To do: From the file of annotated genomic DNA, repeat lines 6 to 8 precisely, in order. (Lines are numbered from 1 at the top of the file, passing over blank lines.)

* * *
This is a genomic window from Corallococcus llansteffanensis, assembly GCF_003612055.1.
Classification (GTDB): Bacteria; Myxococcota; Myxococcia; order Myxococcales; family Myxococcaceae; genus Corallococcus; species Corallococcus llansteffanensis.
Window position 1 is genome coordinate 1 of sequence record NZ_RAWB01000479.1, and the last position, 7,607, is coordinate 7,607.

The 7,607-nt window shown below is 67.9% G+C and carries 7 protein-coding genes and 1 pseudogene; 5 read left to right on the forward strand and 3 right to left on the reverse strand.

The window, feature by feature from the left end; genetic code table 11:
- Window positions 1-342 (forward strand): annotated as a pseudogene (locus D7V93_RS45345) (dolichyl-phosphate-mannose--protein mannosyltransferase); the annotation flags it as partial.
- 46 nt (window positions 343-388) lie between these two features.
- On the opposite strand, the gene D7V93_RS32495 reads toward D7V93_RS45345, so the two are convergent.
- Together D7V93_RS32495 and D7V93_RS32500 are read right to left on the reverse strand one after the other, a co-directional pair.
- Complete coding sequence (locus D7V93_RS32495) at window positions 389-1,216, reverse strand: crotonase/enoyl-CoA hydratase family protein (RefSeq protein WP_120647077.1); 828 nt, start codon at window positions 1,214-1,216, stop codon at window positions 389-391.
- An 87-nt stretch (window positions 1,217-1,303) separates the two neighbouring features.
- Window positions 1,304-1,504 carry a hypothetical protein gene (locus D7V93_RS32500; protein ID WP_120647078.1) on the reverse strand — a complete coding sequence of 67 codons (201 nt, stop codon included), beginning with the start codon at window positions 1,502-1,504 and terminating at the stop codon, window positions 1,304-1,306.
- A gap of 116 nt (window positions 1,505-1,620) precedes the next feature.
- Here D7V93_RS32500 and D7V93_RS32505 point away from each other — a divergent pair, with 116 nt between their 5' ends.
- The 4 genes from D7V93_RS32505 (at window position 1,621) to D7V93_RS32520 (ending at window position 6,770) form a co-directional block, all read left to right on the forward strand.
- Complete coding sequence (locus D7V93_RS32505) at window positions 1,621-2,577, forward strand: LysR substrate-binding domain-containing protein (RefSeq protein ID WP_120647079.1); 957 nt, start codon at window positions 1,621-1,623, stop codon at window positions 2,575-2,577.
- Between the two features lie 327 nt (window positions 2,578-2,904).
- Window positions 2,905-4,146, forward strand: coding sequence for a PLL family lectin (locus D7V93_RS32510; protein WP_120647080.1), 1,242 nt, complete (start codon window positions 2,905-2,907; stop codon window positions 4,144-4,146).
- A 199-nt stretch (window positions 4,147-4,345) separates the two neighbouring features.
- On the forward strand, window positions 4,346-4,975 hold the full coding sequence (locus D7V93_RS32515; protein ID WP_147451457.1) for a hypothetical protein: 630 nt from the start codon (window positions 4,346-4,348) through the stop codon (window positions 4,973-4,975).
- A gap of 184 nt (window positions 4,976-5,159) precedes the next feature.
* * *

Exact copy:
- Window positions 1-342 (forward strand): annotated as a pseudogene (locus D7V93_RS45345) (dolichyl-phosphate-mannose--protein mannosyltransferase); the annotation flags it as partial.
- 46 nt (window positions 343-388) lie between these two features.
- On the opposite strand, the gene D7V93_RS32495 reads toward D7V93_RS45345, so the two are convergent.